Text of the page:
This step is one of the more easy parts. At this point I consider what kind
of class the portrait should be, and begin to add armor, robes clothes from
the original BG portraits (being the only fantasy source I really have) accordingly.
In this step I've added a bit of Jan's costume, to work as Milla's dress.
I've resized and pulled the edges a bit, for it better to fit the perspective.
A clear out fault regarding perspektive can be seen on the helmet of my DeVito
portrait. So this is obviously something you have to bare in mind :)
Here I've added Viconia's Robe. After cutting the robe out and pasted it into
a seperate layer, I've dublicated the "Robe layer", adjusted the
colors of the new layer (CTRL+M) to black and erazed some of it so the original
yellow layer is now visible. Parts of the Robe was occluded by Viconia's hair.
These parts I've removed with the "clone stamp".
I've found out during my making of these portraits that the more you work
on the armor/clothes, the better the result will be. The first portraits I
made (like arnie), I used the original armor as it was. But you can get a
wide variety of result, if you just put in the effort.
I decided to make this tutorial as detailed as possible. So bear over with
me, if you can't find the changes in the pictures :)
This step is very simple. I've erazed Milla's hair, where it exceeded the
Robe, and added some background. You may have to take pieces of background
(again from the original portraits) and clone them (with the clone stamp),
so that they cover everything. You can again use CTRL+M to adjust the colors
of the background, to get some different results.
Here I've dublicated the Milla layer, and made it the top layer. then I have
erazed everything except bits and pieces of hair sticking out past the edge
of the robe. Then I've used the the "smear tool" to add length to
each individual hair. This is admittedly a very small difference. But it's
the details that matter.
No tip to this step.
This is the most demanding part of the process and usually takes about an
hour or more.
In this picture much has happened. I've started by creating three different
layers on top of the Original Milla picture. From there I've done the following:
Layer #1 (Brush, soft, opacity: 8%): Layer one, I use for the general
skin color. I select a light brown skin tone, and start painting an even color
on every area of Millas Skin.
Layer #2 (Brush, soft, opacity:8%): Layer two is used for the darker
areas. With the result from the first layer, I start adding color (between
dark brown to black), to difine the facial features. Be sure to start with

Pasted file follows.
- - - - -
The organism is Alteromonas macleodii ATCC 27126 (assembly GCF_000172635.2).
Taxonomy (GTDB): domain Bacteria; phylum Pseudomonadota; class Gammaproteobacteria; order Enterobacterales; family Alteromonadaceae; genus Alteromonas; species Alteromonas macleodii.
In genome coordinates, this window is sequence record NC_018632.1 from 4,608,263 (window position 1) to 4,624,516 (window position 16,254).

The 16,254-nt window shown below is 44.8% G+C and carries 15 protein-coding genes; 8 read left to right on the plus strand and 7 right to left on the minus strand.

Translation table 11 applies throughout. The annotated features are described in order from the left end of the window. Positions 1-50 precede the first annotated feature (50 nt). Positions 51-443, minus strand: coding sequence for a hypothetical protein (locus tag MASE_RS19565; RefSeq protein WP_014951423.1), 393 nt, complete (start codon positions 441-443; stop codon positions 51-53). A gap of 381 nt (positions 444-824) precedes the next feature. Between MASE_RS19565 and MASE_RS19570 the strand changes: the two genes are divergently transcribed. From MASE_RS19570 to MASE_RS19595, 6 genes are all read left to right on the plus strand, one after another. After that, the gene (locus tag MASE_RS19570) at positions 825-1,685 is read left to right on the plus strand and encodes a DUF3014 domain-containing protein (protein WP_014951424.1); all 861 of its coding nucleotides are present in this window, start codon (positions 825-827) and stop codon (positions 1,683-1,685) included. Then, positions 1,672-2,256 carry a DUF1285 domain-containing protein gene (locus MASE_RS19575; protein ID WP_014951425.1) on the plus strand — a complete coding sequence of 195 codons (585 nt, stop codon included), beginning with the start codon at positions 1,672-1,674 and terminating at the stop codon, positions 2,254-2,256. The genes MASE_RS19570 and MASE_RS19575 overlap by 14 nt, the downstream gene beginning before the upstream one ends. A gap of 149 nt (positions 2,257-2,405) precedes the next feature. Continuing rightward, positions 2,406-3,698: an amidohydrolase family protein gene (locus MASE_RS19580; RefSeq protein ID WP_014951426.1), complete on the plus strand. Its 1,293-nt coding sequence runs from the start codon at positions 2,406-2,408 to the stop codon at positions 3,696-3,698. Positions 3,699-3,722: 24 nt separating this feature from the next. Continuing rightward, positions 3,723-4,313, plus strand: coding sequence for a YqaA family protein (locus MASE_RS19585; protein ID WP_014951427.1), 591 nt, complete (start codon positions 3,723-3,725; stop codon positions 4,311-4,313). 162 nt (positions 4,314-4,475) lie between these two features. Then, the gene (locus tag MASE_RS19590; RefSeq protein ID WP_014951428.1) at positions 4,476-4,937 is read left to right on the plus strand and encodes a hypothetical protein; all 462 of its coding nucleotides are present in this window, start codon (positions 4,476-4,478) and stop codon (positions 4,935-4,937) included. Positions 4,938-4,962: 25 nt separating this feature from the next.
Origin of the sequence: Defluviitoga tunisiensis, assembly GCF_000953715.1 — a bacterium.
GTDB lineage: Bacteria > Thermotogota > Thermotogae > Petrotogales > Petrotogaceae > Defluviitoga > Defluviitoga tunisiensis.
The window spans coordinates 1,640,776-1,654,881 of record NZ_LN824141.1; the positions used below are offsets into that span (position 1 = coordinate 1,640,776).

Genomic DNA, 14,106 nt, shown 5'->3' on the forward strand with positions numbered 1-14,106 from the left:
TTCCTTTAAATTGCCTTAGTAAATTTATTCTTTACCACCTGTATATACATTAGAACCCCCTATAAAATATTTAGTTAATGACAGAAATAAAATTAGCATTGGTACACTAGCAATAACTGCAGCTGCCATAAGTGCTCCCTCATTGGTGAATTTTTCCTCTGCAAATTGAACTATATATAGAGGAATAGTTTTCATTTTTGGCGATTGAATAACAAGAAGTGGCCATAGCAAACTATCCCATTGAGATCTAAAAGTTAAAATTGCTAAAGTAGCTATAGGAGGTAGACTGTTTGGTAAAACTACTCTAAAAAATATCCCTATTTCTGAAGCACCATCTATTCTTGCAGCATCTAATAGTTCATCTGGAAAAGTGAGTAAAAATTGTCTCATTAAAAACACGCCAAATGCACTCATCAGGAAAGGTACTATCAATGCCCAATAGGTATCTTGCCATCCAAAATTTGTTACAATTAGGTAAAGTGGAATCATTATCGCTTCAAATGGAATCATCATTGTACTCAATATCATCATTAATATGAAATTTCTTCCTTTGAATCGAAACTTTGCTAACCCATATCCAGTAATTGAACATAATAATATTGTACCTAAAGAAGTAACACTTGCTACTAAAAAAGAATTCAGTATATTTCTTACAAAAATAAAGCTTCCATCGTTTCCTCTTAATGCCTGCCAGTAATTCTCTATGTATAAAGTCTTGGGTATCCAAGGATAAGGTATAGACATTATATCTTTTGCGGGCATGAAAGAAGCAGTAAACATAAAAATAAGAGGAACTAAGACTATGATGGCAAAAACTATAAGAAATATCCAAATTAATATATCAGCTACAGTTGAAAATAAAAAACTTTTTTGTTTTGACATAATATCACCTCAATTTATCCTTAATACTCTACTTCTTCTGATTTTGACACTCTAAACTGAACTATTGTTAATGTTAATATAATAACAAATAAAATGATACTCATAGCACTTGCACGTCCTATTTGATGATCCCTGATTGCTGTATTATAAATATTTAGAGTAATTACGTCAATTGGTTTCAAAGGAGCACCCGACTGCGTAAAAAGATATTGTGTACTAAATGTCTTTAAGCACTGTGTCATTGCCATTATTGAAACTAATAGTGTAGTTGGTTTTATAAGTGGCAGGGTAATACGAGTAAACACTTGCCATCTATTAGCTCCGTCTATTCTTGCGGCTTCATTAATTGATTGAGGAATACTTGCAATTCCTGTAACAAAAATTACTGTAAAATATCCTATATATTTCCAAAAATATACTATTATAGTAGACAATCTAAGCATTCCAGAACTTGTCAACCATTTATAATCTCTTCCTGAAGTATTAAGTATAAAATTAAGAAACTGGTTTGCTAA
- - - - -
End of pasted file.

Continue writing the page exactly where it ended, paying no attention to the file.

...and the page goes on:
a lighter dark brown, and then gradually paint darker and darker towards the
Layer #3 (Brush, soft, opacity 10%): Layer three is used for adding
highlighting. I select pure white color and add highlights on areas like chin,
cheeks, forehead and nose.
In this picture I've adjusted the colors on eyes and lips, so that the eyes
are a bit darker, and the lips are a bit lighter. It's a bit vague in this
When painting skin it is a huge advatage to do so in seperate layers, so that
you can easily go back a step, if you are unhappy with the results. Remember
that Photoshop has a history, in which you can go back step by step.
This is the final step of the process.
In this picture I've added some freckles (Brush: 1 pixel, hard edge, Opacity
50%), and given Milla some jewelry. Again all thes additions have been made
in seperate layers.
The necklace, have first been added as a whole, and then I have erazed the
part where her chin and hair was (Erazor: soft, opacity 100%).
This is the final image. I've added tatoos and touched up with shadows around
the necklace, and Millas shirt.
Tatoos: I add a new layer, use the lasso tool to select the area I want (hold
down Alt to be able to make a step by step path). Then I fill out the selection
with a color, and change the "Layer opacty" to about 30%. Finally
I blur the edges with the "Blur tool", and eraze the ends of the
tatoos (Erazor: soft edges, Opacity:10-20%).
That's the end of this tutorial. Hope you find it useful.
When using brushes of all sorts (paint brush, erazor, blur tool, smear tool,
etc.) be sure to experiment with "Opacity" and "Size".
Copyright © 2003 KarWal Entertainment
Now begins the part where I go over the first steps, and change what needs
change, before I continue to the part where I paint the skin texture.
A very simple step. I've added a layer filled black, and put it behind all
the other layers. So it works as the inside and shadow parts of the robe.
Other than that I've added some shadow along the hairline and generally along
the edges. For these shadows I use the Airbrush tool. What is important is
that you set the "opacity" of the brush tool to between 5 and 10
percent (see more under "tip").
Not much to say about this one. As you can see I've added some cleavage. Not
because it was neccesary for her to have one, but simple because the area
was a bit empty. I've added the cleavage from another picture, and adjusted
the colors to fit the Milla picture. Then I have simply erazed the edges of
the cleavage with the "erazer" (opacity set to 40%).
Using the "Brush tool" you have to be aware of these settings. Firstly
the brush must have soft edges. Secondly you must set the opicity to between
5-10%. This way you can see the picture beneath the paint. If you want areas
darker, then just go over them again, and again, until you're satisfied.